What is Feline Diabetes Mellitus?

Virtually everyone has heard of diabetes mellitus (DM), but not everyone may know what it’s all about, technically.

The Canadian Diabetes Association website offers the following definition:

“Diabetes is a chronic, often debilitating and sometimes fatal disease, in which the body either cannot produce insulin or cannot properly use the insulin it produces. Insulin is a hormone that controls the amount of glucose in the blood. Diabetes leads to high levels of glucose in the blood, which can damage organs, blood vessels and nerves. The body needs insulin to use glucose as an energy source.”

This definition is in reference to humans, but is also true for cats.

Feline DM is becoming more common, affecting roughly 1 in 200 cats.     As it is for humans, there are 2 main types of feline diabetes:

Insulin-dependent DM:  Most common form, accounting for 50-75% of diagnosed cats.  They require regular insulin injections to stabilize their condition upon diagnosis and continue to require injections to keep it that way.

Non-insulin dependent DM:  Not as common, cats with this form can get their diabetes under control with oral medications and even a veterinarian-directed change in diet.  However, at some point, they will require some kind of insulin injection to address various issues that can arise.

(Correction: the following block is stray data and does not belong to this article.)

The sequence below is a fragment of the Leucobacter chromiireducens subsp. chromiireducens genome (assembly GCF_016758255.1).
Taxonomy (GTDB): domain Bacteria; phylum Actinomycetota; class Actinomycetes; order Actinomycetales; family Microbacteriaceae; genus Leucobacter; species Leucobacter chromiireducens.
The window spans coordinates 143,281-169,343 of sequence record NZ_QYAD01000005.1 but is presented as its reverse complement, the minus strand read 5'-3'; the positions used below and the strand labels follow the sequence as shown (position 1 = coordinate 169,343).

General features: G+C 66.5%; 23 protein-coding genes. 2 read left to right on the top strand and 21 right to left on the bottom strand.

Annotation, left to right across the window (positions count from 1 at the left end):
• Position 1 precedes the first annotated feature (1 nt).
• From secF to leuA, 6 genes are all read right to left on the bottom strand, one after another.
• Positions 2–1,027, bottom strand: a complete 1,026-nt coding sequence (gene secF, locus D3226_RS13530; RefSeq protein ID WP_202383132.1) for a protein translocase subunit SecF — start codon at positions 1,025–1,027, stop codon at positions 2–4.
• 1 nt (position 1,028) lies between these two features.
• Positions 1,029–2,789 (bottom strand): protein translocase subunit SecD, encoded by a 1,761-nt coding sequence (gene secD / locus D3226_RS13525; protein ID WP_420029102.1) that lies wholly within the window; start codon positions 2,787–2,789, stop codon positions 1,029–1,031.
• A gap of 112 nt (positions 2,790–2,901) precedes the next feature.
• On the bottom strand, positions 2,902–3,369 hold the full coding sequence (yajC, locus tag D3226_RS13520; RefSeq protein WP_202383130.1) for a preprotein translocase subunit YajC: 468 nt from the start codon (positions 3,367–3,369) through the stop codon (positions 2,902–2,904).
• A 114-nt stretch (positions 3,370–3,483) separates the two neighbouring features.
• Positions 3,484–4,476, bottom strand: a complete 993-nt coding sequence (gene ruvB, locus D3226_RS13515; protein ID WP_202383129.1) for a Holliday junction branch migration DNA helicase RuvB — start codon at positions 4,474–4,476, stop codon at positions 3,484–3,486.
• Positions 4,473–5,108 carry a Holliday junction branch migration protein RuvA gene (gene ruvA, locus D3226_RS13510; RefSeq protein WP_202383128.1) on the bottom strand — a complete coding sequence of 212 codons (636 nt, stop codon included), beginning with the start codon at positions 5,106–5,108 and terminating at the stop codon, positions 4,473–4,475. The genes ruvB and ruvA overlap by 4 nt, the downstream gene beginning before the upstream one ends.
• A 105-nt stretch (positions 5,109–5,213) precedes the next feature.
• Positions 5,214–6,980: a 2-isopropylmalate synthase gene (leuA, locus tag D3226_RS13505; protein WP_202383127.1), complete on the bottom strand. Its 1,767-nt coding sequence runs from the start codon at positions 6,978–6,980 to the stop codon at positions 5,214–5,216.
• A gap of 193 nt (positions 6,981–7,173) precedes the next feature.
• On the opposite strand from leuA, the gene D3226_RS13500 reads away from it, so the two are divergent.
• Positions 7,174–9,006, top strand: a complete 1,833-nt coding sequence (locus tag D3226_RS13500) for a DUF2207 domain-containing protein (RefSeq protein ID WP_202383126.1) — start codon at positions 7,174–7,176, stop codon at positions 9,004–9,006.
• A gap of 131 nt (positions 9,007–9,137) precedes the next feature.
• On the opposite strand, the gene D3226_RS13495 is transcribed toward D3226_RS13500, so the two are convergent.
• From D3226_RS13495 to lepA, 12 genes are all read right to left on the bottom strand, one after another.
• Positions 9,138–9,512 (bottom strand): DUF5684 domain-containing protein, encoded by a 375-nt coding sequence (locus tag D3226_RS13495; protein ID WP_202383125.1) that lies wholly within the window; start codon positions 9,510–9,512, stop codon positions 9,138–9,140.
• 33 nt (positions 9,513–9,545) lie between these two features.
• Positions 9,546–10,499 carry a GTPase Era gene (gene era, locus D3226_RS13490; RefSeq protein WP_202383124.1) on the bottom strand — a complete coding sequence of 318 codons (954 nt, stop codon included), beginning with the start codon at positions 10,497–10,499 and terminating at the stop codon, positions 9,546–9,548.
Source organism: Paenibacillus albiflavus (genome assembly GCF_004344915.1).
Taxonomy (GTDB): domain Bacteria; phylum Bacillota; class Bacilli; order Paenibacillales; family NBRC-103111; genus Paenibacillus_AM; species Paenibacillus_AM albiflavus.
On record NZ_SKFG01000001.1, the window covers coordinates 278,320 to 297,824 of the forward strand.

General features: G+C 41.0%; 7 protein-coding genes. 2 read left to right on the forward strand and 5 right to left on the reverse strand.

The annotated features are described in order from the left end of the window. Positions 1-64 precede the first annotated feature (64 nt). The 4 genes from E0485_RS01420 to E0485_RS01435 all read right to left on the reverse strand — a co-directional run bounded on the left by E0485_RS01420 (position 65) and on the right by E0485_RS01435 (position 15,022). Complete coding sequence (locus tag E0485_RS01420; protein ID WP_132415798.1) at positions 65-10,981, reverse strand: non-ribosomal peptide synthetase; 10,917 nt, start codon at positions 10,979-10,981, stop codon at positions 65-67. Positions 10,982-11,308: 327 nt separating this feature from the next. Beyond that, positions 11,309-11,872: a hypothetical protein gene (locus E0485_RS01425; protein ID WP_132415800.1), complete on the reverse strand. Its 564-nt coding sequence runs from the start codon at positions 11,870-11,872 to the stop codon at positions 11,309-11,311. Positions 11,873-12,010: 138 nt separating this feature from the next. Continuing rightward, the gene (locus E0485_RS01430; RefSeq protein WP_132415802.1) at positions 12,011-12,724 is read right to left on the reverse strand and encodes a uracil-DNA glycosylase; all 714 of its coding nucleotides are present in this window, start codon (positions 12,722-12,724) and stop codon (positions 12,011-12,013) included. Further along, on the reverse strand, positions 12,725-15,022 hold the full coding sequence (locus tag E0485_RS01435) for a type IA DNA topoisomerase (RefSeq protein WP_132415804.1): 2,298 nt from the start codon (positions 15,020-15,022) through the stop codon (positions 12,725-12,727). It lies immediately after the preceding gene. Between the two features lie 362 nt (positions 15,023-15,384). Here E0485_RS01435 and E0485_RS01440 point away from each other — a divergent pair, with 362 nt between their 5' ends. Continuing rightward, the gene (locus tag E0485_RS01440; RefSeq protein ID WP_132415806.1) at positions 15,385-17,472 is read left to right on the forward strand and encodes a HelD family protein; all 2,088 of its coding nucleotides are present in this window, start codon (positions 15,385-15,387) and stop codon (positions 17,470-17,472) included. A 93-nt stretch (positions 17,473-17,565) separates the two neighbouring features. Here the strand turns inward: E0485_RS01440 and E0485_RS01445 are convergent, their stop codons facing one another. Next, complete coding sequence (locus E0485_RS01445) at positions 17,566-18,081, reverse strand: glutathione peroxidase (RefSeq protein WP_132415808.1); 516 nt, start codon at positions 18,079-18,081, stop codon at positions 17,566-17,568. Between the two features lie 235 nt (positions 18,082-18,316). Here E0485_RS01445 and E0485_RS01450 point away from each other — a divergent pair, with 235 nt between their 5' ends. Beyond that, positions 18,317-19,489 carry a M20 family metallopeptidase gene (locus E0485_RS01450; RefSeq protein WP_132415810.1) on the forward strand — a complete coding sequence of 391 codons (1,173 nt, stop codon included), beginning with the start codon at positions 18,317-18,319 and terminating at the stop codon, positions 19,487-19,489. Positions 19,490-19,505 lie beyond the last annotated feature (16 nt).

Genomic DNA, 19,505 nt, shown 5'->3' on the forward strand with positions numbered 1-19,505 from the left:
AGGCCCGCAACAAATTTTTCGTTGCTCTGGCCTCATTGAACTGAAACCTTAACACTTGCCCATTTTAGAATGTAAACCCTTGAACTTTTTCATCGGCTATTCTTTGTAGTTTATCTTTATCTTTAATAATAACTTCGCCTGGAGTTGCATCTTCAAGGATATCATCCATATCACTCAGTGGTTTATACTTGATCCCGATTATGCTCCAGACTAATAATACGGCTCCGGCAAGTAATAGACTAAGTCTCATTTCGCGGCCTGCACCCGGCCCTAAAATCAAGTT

A better understanding of how feline diabetes mellitus works:

After a meal, glucose is released into a cat’s bloodstream. When this occurs, the pancreas secretes insulin, which allows glucose to enter cells where it can be used for energy. But when a cat has feline diabetes:

  1. The pancreas is impaired and the cat can experience an insulin deficiency.
  2. As a result, glucose continues to be produced, but it can’t enter cells to produce energy, and glucose builds up in the blood.
  3. The glucose levels rise in the blood and eventually in the urine, drawing water out of a cat’s body. This results in increased urination and thirst.
  4. As the cells of the body are deprived of glucose, the cat must find another energy source and starts breaking down its own fat and muscle for energy. That’s why your cat may lose weight, despite an increase in appetite.
  5. When a cat’s body breaks down fat for fuel—instead of glucose—the liver converts some of that fat into “ketones.” Excess ketones in the blood and urine can lead to additional complications, including acidosis, an accumulation of acid in the blood. Other potential problems of diabetes include hepatic lipidosis (excess fat in the liver) or urinary tract infections.

(Source:  Purina)


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